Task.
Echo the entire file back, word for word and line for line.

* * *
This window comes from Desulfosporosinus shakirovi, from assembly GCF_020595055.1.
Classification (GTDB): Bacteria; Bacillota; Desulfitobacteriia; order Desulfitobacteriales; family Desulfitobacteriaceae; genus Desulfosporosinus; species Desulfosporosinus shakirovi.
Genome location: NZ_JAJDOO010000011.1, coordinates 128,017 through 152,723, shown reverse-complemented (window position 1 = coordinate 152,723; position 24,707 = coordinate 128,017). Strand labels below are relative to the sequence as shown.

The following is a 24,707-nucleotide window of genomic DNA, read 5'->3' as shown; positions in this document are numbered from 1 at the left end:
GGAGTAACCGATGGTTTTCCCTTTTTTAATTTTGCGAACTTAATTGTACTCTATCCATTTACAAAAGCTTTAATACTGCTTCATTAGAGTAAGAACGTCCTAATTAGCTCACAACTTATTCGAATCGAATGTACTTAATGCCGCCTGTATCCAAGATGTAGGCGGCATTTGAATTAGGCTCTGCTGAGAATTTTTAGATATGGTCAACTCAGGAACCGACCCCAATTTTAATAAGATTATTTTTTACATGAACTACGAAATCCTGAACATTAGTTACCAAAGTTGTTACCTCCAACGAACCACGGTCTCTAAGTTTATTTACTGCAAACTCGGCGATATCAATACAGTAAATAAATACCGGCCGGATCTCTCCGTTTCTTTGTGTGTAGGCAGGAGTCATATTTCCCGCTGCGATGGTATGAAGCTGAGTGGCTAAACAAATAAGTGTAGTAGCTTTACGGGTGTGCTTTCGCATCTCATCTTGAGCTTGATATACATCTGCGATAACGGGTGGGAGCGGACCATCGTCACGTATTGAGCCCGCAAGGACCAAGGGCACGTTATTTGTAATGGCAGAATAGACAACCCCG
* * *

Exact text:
This window comes from Desulfosporosinus shakirovi, from assembly GCF_020595055.1.
Classification (GTDB): Bacteria; Bacillota; Desulfitobacteriia; order Desulfitobacteriales; family Desulfitobacteriaceae; genus Desulfosporosinus; species Desulfosporosinus shakirovi.
Genome location: NZ_JAJDOO010000011.1, coordinates 128,017 through 152,723, shown reverse-complemented (window position 1 = coordinate 152,723; position 24,707 = coordinate 128,017). Strand labels below are relative to the sequence as shown.

The following is a 24,707-nucleotide window of genomic DNA, read 5'->3' as shown; positions in this document are numbered from 1 at the left end:
GGAGTAACCGATGGTTTTCCCTTTTTTAATTTTGCGAACTTAATTGTACTCTATCCATTTACAAAAGCTTTAATACTGCTTCATTAGAGTAAGAACGTCCTAATTAGCTCACAACTTATTCGAATCGAATGTACTTAATGCCGCCTGTATCCAAGATGTAGGCGGCATTTGAATTAGGCTCTGCTGAGAATTTTTAGATATGGTCAACTCAGGAACCGACCCCAATTTTAATAAGATTATTTTTTACATGAACTACGAAATCCTGAACATTAGTTACCAAAGTTGTTACCTCCAACGAACCACGGTCTCTAAGTTTATTTACTGCAAACTCGGCGATATCAATACAGTAAATAAATACCGGCCGGATCTCTCCGTTTCTTTGTGTGTAGGCAGGAGTCATATTTCCCGCTGCGATGGTATGAAGCTGAGTGGCTAAACAAATAAGTGTAGTAGCTTTACGGGTGTGCTTTCGCATCTCATCTTGAGCTTGATATACATCTGCGATAACGGGTGGGAGCGGACCATCGTCACGTATTGAGCCCGCAAGGACCAAGGGCACGTTATTTGTAATGGCAGAATAGACAACCCCG